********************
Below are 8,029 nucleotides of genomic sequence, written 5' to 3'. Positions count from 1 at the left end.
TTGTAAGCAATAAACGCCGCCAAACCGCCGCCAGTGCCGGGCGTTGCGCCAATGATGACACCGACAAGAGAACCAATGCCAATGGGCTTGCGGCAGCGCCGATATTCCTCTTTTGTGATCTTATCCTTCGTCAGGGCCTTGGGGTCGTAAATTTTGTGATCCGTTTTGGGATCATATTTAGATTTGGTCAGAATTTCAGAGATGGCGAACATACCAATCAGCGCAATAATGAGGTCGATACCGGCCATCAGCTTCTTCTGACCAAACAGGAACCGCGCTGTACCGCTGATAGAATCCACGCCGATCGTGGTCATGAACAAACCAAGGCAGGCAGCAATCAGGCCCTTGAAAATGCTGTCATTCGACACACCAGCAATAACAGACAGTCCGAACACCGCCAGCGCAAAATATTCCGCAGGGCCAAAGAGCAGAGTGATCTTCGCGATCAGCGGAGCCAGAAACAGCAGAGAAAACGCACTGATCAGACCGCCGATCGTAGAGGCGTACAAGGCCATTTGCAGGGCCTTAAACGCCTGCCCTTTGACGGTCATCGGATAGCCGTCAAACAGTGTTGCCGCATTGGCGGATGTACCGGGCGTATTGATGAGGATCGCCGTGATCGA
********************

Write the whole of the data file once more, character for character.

Below are 8,029 nucleotides of genomic sequence, written 5' to 3'. Positions count from 1 at the left end.
TTGTAAGCAATAAACGCCGCCAAACCGCCGCCAGTGCCGGGCGTTGCGCCAATGATGACACCGACAAGAGAACCAATGCCAATGGGCTTGCGGCAGCGCCGATATTCCTCTTTTGTGATCTTATCCTTCGTCAGGGCCTTGGGGTCGTAAATTTTGTGATCCGTTTTGGGATCATATTTAGATTTGGTCAGAATTTCAGAGATGGCGAACATACCAATCAGCGCAATAATGAGGTCGATACCGGCCATCAGCTTCTTCTGACCAAACAGGAACCGCGCTGTACCGCTGATAGAATCCACGCCGATCGTGGTCATGAACAAACCAAGGCAGGCAGCAATCAGGCCCTTGAAAATGCTGTCATTCGACACACCAGCAATAACAGACAGTCCGAACACCGCCAGCGCAAAATATTCCGCAGGGCCAAAGAGCAGAGTGATCTTCGCGATCAGCGGAGCCAGAAACAGCAGAGAAAACGCACTGATCAGACCGCCGATCGTAGAGGCGTACAAGGCCATTTGCAGGGCCTTAAACGCCTGCCCTTTGACGGTCATCGGATAGCCGTCAAACAGTGTTGCCGCATTGGCGGATGTACCGGGCGTATTGATGAGGATCGCCGTGATCGA